I poured a concrete garage floor 7 days ago. My contractor told me to
seal it the next day, but neglected to tell me to get a product
designed for fresh concrete. I used Armor All Waterproofing Sealer 24
hours after the concrete was poured. The product says it contains
Petroleum Distillates. It's been 6 days now and (not surprisingly)
it's still wet.
I know I screwed up... but how badly? Did I damage the concrete? I'm
assuming I need to remove the sealer. What chemicals do I use? How
much will I need to remove the product from a 725 sq ft floor? Will
it be safe to wash the chemicals down my drain (which eventually
drains into a grassy field)?
Thanks for any advice!
firstname.lastname@example.org (Steve Miles) wrote in
Try contacting the manufacturer of the sealer and ask them for
recommendations. If there's any benefit to removing it (or just cleaning
the wet part off the surface), they should be able to tell you what the
best product would be for that purpose.
Leave it alone. It will take longer to cure but the water will react
with the concrete and you'll get a good cure. It will just take longer.
Coatings of this sort are sometimes applied to concrete after pouring
in very hot situations to slow the drying and improve the cure.
Take two aspirin and call us in a month if it's not ok then.
Steve Miles wrote:
I thought I'd post a follow-up for the group. I called Armor All and
spoke to a knowledgable individual. He said the floor would
eventually cure, but it might take another week, or it might take 6
months. I followed his suggestion of using paint thinner to remove
the sealer. There was too much sealer to actually mop it up, so I
basically scrubbed the floor with a cotton mop and shop broom, then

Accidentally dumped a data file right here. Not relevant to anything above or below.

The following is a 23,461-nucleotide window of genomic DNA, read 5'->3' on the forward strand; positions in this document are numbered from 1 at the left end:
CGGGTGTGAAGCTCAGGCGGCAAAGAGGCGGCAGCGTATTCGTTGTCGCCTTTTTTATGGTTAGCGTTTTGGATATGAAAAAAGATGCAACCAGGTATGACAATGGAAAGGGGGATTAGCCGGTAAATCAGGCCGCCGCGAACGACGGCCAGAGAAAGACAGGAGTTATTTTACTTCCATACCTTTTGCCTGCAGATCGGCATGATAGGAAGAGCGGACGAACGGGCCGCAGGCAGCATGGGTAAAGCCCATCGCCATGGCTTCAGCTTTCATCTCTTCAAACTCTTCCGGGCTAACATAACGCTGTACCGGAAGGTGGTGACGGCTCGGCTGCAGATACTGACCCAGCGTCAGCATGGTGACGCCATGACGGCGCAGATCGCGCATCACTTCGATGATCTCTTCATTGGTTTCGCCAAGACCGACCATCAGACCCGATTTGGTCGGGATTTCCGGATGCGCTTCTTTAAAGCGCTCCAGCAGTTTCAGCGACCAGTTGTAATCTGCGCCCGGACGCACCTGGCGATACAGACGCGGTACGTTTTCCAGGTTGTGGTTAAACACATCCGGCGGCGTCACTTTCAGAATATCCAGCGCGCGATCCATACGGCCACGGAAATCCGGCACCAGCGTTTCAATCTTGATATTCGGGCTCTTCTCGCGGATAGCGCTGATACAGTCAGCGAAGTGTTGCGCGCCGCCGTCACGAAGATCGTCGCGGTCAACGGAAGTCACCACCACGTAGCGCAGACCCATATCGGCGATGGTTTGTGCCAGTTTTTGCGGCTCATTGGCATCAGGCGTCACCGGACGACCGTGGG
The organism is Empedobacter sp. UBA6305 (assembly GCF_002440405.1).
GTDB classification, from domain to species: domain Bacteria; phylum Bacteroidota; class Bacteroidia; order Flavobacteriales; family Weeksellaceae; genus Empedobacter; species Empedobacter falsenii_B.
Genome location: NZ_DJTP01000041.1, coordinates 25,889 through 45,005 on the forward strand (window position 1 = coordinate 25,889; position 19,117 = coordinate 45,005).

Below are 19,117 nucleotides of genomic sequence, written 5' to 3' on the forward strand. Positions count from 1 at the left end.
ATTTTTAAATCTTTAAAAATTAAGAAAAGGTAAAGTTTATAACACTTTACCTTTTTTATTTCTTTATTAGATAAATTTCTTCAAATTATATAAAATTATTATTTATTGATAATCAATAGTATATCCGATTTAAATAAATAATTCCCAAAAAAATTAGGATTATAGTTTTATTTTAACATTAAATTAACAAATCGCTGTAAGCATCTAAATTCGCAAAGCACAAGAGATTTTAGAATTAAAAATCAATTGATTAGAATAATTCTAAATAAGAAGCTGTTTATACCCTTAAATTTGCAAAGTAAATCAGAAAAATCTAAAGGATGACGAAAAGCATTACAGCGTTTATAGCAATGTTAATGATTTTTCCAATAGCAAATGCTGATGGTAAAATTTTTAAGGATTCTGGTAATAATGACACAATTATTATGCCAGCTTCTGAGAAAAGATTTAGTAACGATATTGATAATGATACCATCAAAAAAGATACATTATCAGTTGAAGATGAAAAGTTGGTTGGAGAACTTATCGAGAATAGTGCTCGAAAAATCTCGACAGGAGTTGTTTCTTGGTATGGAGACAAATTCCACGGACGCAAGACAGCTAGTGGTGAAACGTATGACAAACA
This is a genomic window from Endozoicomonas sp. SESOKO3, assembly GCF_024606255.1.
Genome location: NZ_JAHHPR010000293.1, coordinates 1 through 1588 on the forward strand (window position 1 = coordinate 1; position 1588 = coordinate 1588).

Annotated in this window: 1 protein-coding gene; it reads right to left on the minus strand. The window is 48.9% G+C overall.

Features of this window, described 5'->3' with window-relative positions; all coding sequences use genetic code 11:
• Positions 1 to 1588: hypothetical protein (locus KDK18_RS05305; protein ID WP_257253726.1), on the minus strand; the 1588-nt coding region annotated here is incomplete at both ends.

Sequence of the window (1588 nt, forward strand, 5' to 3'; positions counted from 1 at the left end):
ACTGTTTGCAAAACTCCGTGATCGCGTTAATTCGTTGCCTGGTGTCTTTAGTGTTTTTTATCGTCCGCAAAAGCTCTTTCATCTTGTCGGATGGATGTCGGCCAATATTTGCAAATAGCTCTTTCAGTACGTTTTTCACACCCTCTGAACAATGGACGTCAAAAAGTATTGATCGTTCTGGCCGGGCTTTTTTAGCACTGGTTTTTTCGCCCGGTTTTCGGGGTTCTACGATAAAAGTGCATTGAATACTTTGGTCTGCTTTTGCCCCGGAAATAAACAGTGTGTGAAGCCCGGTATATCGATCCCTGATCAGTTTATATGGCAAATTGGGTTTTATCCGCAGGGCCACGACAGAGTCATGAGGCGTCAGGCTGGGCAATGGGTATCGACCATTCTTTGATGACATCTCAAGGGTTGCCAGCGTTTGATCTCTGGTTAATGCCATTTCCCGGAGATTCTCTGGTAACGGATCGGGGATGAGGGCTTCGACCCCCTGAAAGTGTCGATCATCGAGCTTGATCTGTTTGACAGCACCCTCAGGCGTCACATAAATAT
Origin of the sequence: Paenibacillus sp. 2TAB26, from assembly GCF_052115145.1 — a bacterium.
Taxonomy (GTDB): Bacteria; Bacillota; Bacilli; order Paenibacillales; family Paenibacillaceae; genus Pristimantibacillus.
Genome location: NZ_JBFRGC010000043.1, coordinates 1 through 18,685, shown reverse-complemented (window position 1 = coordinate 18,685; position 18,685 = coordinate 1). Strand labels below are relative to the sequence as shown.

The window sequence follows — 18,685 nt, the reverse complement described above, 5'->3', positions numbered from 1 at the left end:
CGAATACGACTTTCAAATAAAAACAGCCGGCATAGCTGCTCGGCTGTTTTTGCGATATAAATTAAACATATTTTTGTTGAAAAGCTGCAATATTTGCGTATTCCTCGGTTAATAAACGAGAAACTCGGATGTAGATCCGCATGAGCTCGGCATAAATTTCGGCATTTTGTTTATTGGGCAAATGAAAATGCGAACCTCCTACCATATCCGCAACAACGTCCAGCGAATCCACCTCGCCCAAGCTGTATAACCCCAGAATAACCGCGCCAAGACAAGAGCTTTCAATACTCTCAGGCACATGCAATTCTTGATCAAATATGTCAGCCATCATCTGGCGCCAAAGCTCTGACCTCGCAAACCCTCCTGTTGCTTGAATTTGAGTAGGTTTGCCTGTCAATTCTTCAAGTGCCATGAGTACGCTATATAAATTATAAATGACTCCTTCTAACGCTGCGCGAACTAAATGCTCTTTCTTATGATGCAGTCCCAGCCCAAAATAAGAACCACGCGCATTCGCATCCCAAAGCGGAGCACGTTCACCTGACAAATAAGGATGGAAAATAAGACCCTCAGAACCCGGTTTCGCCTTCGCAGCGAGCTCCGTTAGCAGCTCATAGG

washed the floor with a hose. It took about 4 gallons of paint
thinner for a 725 sq ft. He said I could use mineral spirits, but the
paint thinner was cheaper if the area was well-ventilated. A week
later the floor dried with only a little remaining sealer in spots. I
then sealed with "Cure And Seal" and the floor is fine.
email@example.com (Steve Miles) wrote in message
I didn't read your original post, so anything I say here is moot but maybe
someone else in the group can obtain some benefit from my remarks.
You made a couple of mistakes.
The first was not hiring a contractor who would finish the job. It is the
concrete contractor who should spray on the curing compound or cure and
seal, not the customer. It should be applied immediately after the final
finish trawling. The idea is to keep the water in the concrete. It _should_
look wet, for 30 days if possible. keeping the concrete wet with water is
also a good curing procedure. Putting a sheet of visqueen on the slab also
The second mistake was using ArmourAll. It probably cost a bunch, much more
than curing compound or Cure and seal.
The third mistake was taking it off and leaving the slab uncovered for a
week. This allowed the water to evaporate out of the surface and dry the
slab too quickly.Concrete needs about 30 days to cure to its max strength.
It needs water in the slab to do this. Letting it dry before it is cured
will weaken the slab. I'm not trying to alarm you or cause you to think the
slab is junk. You may never realize the difference. The worst problem may be
excessive dust from the surface of the slab, or it may crack sooner than a
properly cured slab, but it should do so at the control joints. You did
specify control joints didn't you?
Any way I'm happy for you and your new garage. Is it for a vehicle or are
you going to fill it with tools?
Tom, 30 years in construction.
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